Autism

by: Jailyn Weathers

What is Autism?

Autism is a mental condition, present from early childhood, characterized by difficulty in communicating and forming relationships with other people and in using language and abstract concepts.

What are the symptoms?

Social interactions and relationships

  • Significant problems developing nonverbal communication skills, such as eye-to-eye gazing, facial expressions, and body posture.
  • Failure to establish friendships with children the same age.
  • Lack of interest in sharing enjoyment, interests, or achievements with other people.
  • Lack of empathy. People with autism may have difficulty understanding another person's feelings, such as pain and sorrow.

Verbal and nonverbal communication

  • Delay in/ lack of learning to talk. About 40% of people with autism never speak.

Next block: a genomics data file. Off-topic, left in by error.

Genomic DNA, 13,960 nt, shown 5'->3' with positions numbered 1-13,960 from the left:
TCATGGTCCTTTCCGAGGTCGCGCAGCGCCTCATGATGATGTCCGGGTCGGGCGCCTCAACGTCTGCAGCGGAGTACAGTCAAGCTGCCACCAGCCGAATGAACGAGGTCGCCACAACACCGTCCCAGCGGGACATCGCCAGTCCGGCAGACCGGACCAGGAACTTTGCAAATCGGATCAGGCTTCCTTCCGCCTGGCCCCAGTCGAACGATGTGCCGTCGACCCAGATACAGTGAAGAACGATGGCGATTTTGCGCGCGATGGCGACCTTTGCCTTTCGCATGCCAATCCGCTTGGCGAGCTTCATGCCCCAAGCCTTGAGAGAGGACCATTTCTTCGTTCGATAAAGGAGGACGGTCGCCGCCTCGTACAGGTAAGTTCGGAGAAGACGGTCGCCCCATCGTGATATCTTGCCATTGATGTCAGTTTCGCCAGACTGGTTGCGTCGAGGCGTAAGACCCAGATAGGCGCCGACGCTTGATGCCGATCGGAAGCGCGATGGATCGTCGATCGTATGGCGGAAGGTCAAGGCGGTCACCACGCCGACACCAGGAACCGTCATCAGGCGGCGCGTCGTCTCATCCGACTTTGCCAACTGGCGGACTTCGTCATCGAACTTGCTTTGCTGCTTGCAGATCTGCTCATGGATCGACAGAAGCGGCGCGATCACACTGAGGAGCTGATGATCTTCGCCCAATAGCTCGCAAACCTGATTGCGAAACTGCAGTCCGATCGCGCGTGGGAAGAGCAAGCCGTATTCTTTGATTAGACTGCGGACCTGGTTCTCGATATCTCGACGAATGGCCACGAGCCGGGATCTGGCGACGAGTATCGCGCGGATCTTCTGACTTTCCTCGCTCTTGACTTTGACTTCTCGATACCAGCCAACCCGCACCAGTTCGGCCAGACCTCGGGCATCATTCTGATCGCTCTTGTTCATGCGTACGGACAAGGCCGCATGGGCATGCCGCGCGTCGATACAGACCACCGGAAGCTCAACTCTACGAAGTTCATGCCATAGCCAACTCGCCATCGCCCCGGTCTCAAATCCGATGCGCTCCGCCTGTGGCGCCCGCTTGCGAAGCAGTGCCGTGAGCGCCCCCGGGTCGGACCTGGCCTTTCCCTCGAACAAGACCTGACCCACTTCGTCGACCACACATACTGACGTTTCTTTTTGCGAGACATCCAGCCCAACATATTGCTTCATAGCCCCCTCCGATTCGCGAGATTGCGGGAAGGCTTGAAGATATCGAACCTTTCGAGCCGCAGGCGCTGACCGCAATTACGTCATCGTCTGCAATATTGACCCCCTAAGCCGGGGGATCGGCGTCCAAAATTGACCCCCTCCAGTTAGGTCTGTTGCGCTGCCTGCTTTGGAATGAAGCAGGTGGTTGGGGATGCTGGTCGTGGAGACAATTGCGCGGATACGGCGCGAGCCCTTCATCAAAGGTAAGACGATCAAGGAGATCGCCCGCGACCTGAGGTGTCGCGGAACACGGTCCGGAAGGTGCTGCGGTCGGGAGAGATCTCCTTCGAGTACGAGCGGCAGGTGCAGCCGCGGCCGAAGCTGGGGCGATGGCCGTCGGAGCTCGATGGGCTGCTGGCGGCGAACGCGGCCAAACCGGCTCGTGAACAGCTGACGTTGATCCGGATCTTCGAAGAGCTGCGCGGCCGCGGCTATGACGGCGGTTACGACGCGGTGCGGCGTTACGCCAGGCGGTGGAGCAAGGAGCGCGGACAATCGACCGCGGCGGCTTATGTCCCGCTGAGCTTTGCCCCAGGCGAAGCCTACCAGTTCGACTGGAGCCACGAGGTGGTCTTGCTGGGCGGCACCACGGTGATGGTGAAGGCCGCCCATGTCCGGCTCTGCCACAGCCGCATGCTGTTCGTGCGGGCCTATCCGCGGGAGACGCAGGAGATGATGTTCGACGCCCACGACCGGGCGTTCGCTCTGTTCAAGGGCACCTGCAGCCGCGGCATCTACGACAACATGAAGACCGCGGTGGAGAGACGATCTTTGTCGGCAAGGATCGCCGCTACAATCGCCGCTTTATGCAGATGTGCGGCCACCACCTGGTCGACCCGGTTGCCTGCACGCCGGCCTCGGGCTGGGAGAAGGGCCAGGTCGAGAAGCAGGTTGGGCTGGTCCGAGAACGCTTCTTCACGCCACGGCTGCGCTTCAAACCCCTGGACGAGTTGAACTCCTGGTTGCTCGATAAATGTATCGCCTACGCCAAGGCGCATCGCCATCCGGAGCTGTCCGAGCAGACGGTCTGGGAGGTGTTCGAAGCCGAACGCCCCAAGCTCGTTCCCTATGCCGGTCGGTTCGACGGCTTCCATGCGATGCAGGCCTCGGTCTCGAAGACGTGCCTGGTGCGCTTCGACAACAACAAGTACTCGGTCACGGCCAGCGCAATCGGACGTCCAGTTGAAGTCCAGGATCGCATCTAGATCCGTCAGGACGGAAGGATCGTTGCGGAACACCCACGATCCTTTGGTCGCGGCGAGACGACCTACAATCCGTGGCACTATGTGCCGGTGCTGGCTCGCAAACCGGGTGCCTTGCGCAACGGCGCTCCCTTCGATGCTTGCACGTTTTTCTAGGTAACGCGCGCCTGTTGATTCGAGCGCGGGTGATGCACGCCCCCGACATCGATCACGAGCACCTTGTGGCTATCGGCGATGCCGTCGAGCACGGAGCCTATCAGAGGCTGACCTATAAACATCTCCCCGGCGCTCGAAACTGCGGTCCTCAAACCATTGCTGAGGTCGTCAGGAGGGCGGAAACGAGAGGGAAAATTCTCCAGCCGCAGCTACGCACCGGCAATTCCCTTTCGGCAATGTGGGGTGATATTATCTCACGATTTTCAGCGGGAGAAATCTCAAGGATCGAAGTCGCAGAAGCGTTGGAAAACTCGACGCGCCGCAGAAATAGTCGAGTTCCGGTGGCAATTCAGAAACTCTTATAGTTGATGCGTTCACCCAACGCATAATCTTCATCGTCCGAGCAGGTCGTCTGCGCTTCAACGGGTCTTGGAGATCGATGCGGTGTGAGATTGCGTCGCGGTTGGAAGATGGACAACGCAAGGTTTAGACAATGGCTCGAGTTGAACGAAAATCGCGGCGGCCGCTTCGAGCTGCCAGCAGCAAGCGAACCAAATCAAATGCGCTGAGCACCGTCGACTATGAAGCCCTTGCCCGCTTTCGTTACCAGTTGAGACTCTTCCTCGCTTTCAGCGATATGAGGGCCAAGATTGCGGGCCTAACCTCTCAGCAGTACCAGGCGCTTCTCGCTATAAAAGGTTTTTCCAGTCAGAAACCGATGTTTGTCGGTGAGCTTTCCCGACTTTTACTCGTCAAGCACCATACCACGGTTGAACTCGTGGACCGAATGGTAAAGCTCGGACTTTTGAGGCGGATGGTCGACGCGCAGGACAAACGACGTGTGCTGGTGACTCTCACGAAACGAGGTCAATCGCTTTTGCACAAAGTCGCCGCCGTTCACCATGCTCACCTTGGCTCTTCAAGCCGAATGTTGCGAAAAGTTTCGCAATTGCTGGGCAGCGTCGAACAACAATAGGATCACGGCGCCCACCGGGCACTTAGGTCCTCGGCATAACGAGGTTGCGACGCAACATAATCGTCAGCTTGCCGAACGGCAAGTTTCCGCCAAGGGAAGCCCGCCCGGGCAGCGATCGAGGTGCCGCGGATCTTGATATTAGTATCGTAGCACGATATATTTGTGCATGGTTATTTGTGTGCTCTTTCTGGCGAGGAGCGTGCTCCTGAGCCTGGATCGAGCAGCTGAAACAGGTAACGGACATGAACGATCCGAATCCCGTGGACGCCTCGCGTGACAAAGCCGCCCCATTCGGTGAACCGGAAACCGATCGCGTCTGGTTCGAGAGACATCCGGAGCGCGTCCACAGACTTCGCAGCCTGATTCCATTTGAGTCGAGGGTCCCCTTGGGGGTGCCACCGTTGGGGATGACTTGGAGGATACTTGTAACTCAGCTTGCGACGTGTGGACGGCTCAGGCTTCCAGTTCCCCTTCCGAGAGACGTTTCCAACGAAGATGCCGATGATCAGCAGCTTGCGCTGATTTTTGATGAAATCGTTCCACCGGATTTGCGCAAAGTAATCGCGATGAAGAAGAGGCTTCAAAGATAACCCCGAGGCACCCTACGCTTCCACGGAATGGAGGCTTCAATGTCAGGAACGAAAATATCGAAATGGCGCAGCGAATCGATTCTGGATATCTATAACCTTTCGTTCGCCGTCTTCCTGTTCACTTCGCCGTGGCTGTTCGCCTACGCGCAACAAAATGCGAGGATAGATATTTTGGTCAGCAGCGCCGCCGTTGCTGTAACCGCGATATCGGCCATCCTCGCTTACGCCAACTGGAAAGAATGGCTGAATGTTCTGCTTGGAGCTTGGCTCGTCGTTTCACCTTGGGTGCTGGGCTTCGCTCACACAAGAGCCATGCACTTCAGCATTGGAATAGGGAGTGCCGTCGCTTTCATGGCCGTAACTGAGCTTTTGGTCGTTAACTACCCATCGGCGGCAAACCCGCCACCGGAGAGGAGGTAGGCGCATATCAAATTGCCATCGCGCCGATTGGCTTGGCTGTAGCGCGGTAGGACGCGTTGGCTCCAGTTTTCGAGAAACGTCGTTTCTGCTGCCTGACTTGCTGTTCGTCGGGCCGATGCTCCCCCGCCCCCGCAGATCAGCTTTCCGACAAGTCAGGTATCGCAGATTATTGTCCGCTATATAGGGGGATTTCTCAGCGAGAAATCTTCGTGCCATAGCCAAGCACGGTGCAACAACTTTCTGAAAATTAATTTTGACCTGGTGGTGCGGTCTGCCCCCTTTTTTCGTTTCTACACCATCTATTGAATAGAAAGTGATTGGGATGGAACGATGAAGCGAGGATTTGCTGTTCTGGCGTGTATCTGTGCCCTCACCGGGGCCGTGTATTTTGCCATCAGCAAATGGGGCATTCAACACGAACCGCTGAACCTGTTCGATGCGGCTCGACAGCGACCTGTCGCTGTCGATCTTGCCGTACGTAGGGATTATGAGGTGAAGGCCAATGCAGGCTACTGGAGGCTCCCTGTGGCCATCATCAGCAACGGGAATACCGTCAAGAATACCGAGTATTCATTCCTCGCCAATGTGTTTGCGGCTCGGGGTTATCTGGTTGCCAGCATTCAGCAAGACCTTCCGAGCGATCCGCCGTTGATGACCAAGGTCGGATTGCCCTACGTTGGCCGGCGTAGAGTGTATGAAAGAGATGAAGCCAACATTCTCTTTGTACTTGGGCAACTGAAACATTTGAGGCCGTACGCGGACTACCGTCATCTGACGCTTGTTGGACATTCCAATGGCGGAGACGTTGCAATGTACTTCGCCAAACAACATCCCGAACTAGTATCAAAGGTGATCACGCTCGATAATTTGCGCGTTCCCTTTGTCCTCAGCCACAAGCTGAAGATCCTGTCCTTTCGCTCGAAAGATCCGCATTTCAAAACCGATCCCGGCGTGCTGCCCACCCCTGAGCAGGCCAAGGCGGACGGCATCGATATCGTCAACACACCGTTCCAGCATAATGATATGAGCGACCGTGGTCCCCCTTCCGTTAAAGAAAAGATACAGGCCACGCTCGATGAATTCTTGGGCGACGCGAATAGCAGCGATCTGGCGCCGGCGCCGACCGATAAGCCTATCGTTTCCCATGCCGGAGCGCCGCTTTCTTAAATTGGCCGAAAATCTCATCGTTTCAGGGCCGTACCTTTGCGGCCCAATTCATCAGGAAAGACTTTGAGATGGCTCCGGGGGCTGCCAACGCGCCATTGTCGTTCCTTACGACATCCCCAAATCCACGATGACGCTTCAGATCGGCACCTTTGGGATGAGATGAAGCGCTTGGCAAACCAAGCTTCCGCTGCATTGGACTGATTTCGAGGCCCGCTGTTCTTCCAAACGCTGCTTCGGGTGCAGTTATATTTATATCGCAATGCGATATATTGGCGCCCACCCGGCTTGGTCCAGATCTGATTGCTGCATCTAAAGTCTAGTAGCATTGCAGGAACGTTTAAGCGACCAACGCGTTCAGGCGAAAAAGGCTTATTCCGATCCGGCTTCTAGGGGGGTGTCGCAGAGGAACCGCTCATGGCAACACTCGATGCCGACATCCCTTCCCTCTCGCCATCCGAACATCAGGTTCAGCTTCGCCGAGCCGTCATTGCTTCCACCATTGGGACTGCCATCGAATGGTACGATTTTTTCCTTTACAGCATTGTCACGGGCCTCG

• Problems taking steps to start a conversation. Also some people with autism have difficulties continuing a conversation after it has begun.
  • Stereotyped and repetitive use of language. People with autism often repeat over and over a phrase they have heard previously.
  • Difficulty understanding their listener's perspective.

How is it diagnosed?

ASD varies widely in severity and symptoms and may go unrecognized, especially in mildly affected children or when it is masked by more debilitating handicaps.

What is the treatment?

Early diagnosis and treatment helps young children with autism develop to their full potential. The primary goal of treatment is to improve the overall ability of the child to function.

Symptoms and behaviors of autism can combine in many ways and vary in severity. Also, individual symptoms and behaviors often change over time. For these reasons, treatment strategies are tailored to individual needs and available family resources. But in general children with autism respond best to highly structured and specialized treatment. A program that addresses helping parents and improving communication, social, behavioral, adaptive, and learning aspects of a child's life will be most successful.

What is the lifespan of autism?

There really isn't a lifespan of people that have autism. Some people can live up to the age of 85 with autism.

Is there a genetic screening for autism?

There is NOT a genetic screening for autism